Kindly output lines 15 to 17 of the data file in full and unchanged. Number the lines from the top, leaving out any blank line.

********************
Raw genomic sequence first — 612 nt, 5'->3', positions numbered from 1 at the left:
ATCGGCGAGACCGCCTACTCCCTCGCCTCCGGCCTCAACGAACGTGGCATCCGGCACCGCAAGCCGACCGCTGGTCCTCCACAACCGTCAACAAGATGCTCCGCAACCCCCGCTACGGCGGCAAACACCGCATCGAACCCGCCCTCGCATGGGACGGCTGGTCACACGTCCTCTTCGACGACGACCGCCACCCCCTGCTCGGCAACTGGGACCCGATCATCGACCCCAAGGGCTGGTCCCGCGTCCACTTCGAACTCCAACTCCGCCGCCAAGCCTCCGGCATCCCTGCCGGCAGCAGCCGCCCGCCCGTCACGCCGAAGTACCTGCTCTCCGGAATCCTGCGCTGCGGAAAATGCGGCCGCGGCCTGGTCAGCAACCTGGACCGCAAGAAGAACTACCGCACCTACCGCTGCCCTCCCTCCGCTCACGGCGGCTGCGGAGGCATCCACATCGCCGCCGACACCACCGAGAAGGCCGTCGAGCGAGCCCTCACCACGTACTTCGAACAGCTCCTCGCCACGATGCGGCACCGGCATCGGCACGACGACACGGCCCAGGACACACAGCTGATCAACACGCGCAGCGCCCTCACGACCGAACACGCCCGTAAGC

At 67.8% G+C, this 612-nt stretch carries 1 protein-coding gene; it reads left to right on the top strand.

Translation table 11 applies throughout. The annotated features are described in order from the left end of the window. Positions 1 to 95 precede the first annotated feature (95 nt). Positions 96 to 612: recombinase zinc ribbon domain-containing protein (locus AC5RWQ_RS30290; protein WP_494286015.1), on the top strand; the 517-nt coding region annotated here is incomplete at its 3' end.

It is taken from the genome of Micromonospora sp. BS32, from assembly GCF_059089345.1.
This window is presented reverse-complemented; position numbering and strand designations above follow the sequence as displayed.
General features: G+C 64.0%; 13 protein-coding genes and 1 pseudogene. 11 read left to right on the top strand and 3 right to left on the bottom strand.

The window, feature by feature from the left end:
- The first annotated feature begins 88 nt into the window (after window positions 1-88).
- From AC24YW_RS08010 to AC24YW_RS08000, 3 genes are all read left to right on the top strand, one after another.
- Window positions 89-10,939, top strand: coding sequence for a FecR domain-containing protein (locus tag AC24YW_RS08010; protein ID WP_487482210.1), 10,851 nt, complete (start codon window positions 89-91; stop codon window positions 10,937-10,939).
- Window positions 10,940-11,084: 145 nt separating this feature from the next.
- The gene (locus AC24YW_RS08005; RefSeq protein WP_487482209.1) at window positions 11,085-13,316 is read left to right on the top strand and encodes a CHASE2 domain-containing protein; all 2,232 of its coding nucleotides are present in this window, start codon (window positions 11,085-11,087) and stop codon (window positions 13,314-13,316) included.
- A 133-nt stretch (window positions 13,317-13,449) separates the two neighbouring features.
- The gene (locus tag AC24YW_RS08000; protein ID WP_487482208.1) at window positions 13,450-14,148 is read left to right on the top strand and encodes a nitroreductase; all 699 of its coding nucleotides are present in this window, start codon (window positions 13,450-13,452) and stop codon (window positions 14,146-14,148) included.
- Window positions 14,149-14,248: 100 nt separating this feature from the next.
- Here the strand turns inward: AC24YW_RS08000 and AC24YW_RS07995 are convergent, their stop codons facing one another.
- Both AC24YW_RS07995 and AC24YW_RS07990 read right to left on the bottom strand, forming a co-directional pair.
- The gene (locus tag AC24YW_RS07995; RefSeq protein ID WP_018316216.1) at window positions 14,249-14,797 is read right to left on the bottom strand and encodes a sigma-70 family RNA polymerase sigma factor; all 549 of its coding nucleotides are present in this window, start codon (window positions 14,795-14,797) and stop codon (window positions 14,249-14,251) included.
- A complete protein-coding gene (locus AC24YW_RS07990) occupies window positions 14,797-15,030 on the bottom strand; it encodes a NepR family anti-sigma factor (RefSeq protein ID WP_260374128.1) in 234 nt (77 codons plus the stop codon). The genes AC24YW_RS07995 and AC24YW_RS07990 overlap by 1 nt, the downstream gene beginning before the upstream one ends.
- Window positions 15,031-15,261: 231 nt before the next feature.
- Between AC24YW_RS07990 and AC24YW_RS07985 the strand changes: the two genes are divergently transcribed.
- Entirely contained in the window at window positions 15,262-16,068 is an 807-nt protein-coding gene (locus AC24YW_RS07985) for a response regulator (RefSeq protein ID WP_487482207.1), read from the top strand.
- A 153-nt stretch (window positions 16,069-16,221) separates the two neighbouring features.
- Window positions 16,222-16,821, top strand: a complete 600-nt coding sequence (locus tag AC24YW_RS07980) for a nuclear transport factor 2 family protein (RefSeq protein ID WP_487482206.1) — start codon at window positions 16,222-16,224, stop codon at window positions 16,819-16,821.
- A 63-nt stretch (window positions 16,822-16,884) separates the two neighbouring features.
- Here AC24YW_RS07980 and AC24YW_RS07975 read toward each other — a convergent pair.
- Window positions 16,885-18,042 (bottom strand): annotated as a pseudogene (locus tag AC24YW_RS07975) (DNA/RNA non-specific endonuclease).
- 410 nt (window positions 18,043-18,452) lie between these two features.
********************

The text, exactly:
- The gene (locus tag AC24YW_RS08000; protein ID WP_487482208.1) at window positions 13,450-14,148 is read left to right on the top strand and encodes a nitroreductase; all 699 of its coding nucleotides are present in this window, start codon (window positions 13,450-13,452) and stop codon (window positions 14,146-14,148) included.
- Window positions 14,149-14,248: 100 nt separating this feature from the next.
- Here the strand turns inward: AC24YW_RS08000 and AC24YW_RS07995 are convergent, their stop codons facing one another.